I, of course, must disclose that I am a realtor when I present offers to other realtors. However, when presenting offers to non-listed (FSBO) properties, according to the Board of Realtor’s attorneys, legally I do not need to disclose this. However, under the Code of Ethics, that is a fuzzy area. I was told by the Ethics Committe, that they “highly recommend” that this information be disclosed, and they require you to disclose your “true position” to the owner or agent if you are performing a service “in the interest of yourself or your immediate family” (but the “disclosure” does not have to be in writing). Recently, a realtor got fined specifically for not disclosing this information (a total of about $4K). I’m sure he’s not the first. So, for this reason, I may have to rethink this and present a statement saying that although a realtor I am not acting in that capacity for this specific transaction, for CYA in the unlikely event that someone finds out that I am a realtor and then decides that he wants to file a complaint against me for not disclosing this as he believes that gave me an unfair advantage in purchasing his house for dirt cheap.

I happen to love the MLS, and am glad I have it at home at all hours of day and night. However, it may not be necessary to go through all this rigamarole - check with your county’s Board of Realtors and find out if they will let you join as an “associate” member - and get the MLS at home without becoming a realtor. You can do this in Broward County, Florida (for about $800/year). I’m not sure about anywhere else.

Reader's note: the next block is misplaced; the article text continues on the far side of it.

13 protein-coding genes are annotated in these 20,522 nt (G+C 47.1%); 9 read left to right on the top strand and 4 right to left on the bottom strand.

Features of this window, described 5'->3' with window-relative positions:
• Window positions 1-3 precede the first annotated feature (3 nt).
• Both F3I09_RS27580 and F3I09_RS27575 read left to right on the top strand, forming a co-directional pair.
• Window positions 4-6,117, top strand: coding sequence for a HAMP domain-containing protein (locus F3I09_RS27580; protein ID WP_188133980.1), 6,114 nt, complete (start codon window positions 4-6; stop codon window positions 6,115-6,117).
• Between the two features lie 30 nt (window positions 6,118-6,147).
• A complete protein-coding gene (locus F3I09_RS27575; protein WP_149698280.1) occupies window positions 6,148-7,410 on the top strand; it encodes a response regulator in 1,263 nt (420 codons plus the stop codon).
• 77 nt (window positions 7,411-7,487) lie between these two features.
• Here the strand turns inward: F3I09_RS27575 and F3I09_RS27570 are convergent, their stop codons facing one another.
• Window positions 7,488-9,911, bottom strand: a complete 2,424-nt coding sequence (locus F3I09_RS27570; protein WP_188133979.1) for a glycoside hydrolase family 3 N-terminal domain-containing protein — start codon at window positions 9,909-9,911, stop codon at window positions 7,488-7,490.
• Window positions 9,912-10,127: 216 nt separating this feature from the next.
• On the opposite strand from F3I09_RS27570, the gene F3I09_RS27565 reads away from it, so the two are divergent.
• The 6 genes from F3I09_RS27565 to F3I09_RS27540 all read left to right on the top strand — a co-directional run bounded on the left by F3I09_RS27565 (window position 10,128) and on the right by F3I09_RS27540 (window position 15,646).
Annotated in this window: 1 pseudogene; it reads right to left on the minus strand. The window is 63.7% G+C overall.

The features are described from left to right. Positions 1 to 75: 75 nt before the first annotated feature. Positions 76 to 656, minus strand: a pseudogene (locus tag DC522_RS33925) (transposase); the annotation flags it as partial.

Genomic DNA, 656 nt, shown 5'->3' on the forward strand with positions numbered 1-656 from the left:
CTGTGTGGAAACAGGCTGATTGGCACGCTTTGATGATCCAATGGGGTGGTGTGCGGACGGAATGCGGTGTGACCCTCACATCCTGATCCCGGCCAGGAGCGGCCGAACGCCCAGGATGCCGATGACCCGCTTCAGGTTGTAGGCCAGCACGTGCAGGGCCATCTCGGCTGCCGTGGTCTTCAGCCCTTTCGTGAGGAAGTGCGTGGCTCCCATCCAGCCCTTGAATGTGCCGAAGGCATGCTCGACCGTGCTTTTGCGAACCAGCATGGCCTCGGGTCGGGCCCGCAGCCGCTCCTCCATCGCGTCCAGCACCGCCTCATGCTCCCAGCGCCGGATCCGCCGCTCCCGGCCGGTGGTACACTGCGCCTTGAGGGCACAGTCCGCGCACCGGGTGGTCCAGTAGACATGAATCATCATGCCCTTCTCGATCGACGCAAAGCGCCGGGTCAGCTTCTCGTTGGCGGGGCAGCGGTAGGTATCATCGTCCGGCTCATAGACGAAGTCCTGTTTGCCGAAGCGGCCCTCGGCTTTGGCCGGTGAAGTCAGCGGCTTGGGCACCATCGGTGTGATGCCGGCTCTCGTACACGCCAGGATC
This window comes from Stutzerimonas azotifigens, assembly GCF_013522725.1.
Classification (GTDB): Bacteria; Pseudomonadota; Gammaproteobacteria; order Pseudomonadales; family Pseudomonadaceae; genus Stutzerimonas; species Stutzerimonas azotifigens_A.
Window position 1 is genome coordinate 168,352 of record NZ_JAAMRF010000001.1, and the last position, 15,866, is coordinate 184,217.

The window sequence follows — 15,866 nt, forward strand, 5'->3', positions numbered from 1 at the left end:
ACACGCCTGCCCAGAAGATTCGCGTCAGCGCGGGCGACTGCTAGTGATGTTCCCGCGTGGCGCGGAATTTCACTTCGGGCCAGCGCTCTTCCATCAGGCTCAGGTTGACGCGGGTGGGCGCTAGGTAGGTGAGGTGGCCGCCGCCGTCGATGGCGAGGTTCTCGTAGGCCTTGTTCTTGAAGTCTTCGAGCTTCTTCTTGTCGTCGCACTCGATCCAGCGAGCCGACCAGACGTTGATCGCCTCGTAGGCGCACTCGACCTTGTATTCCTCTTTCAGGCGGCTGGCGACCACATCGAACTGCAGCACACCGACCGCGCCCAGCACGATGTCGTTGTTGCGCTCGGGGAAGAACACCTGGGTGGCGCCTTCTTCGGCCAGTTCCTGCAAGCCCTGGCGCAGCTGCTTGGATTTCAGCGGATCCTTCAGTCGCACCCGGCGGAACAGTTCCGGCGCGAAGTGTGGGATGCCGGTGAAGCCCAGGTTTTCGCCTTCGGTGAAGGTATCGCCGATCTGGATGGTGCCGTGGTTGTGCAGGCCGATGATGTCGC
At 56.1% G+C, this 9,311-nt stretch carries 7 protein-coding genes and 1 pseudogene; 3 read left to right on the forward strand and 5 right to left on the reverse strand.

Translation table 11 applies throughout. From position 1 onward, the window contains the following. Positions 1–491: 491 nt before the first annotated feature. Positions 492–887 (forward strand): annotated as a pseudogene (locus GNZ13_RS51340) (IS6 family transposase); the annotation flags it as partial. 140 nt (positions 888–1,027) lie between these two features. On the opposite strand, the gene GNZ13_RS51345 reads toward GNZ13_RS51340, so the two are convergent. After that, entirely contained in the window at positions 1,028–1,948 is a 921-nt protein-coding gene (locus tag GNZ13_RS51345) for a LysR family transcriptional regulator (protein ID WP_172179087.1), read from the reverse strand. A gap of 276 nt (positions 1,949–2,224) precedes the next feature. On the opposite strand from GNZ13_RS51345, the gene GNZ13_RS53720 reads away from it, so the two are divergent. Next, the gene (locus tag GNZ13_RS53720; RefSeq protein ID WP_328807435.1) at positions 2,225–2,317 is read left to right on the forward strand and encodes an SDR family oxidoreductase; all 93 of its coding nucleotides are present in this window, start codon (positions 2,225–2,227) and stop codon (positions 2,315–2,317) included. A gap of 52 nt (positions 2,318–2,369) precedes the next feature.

Re: Have your SPOUSE get their RE license… - Posted by Redline

Posted by Redline on June 21, 1999 at 12:32:20:

Tyler - I don’t know what state you’re in, but here in NJ for example, you just don’t get your RE license and open up shop. To open up a “RE Firm” you must be a licensed broker. You don’t get to be a licensed broker unless you’ve already been a FULL time 3 year licensed RE agent (25 years part-time doesn’t count) in good standing having sold $x amount of RE. Have you checked on this?


Re: Have your SPOUSE get their RE license… - Posted by Rob FL

Posted by Rob FL on June 20, 1999 at 20:01:56:

I got a license myself. I don’t really think it matters who has the license. My wife has ownership to my investment corporation anyway.

There are some disclosures and legal loopholes, but to me the advantages or having a license far outweigh the disadvantages.

Re: Have your SPOUSE get their RE license… - Posted by Rene Perrin

Posted by Rene Perrin on June 20, 1999 at 18:28:58:

Check with your state laws. In NJ, you would have to disclose this just as you would if you were an agent. No real advantages.


Re: Have your SPOUSE get their RE license… - Posted by Tyler

Posted by Tyler on June 21, 1999 at 13:45:05:

That’s what I was afraid of. So at the very best, she would have to work for another RE company and be active with them in order to get the perks (MLS access, etc.)? This wouldn’t really help because I would be the one on the MLS computer anyway…not her. So if we couldn’t do it from our own office, I’m not sure how much that would help.